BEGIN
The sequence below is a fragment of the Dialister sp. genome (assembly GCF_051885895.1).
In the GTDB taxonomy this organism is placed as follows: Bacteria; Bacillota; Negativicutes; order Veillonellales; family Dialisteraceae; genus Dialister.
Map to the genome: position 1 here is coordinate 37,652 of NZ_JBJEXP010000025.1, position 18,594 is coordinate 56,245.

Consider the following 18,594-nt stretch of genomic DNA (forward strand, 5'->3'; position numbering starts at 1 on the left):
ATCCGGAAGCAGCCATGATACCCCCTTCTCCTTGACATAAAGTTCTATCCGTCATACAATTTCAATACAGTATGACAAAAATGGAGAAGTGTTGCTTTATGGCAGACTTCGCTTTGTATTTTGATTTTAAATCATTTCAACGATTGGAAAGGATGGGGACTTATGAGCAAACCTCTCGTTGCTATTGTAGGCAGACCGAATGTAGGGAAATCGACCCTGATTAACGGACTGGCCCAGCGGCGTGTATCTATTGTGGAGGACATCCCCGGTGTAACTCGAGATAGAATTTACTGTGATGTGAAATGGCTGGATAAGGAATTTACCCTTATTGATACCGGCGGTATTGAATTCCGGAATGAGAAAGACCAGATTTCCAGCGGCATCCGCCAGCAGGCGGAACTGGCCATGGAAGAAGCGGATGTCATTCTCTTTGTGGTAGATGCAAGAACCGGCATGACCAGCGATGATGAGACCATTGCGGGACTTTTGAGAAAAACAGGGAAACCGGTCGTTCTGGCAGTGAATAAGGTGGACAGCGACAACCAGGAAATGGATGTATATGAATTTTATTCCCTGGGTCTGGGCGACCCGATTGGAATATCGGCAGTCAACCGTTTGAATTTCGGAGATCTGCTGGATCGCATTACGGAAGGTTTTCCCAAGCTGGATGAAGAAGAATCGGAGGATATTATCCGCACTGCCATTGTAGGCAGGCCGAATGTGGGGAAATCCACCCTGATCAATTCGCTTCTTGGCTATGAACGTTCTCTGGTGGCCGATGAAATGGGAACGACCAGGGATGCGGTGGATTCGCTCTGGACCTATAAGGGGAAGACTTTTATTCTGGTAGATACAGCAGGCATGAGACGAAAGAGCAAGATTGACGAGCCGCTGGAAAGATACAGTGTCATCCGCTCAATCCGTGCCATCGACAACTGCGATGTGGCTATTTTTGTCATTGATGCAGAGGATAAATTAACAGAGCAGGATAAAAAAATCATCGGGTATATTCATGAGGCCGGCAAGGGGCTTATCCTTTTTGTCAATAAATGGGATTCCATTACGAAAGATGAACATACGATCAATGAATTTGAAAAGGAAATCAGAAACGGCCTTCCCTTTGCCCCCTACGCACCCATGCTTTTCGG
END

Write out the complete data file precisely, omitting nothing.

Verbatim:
The sequence below is a fragment of the Dialister sp. genome (assembly GCF_051885895.1).
In the GTDB taxonomy this organism is placed as follows: Bacteria; Bacillota; Negativicutes; order Veillonellales; family Dialisteraceae; genus Dialister.
Map to the genome: position 1 here is coordinate 37,652 of NZ_JBJEXP010000025.1, position 18,594 is coordinate 56,245.

Consider the following 18,594-nt stretch of genomic DNA (forward strand, 5'->3'; position numbering starts at 1 on the left):
ATCCGGAAGCAGCCATGATACCCCCTTCTCCTTGACATAAAGTTCTATCCGTCATACAATTTCAATACAGTATGACAAAAATGGAGAAGTGTTGCTTTATGGCAGACTTCGCTTTGTATTTTGATTTTAAATCATTTCAACGATTGGAAAGGATGGGGACTTATGAGCAAACCTCTCGTTGCTATTGTAGGCAGACCGAATGTAGGGAAATCGACCCTGATTAACGGACTGGCCCAGCGGCGTGTATCTATTGTGGAGGACATCCCCGGTGTAACTCGAGATAGAATTTACTGTGATGTGAAATGGCTGGATAAGGAATTTACCCTTATTGATACCGGCGGTATTGAATTCCGGAATGAGAAAGACCAGATTTCCAGCGGCATCCGCCAGCAGGCGGAACTGGCCATGGAAGAAGCGGATGTCATTCTCTTTGTGGTAGATGCAAGAACCGGCATGACCAGCGATGATGAGACCATTGCGGGACTTTTGAGAAAAACAGGGAAACCGGTCGTTCTGGCAGTGAATAAGGTGGACAGCGACAACCAGGAAATGGATGTATATGAATTTTATTCCCTGGGTCTGGGCGACCCGATTGGAATATCGGCAGTCAACCGTTTGAATTTCGGAGATCTGCTGGATCGCATTACGGAAGGTTTTCCCAAGCTGGATGAAGAAGAATCGGAGGATATTATCCGCACTGCCATTGTAGGCAGGCCGAATGTGGGGAAATCCACCCTGATCAATTCGCTTCTTGGCTATGAACGTTCTCTGGTGGCCGATGAAATGGGAACGACCAGGGATGCGGTGGATTCGCTCTGGACCTATAAGGGGAAGACTTTTATTCTGGTAGATACAGCAGGCATGAGACGAAAGAGCAAGATTGACGAGCCGCTGGAAAGATACAGTGTCATCCGCTCAATCCGTGCCATCGACAACTGCGATGTGGCTATTTTTGTCATTGATGCAGAGGATAAATTAACAGAGCAGGATAAAAAAATCATCGGGTATATTCATGAGGCCGGCAAGGGGCTTATCCTTTTTGTCAATAAATGGGATTCCATTACGAAAGATGAACATACGATCAATGAATTTGAAAAGGAAATCAGAAACGGCCTTCCCTTTGCCCCCTACGCACCCATGCTTTTCGG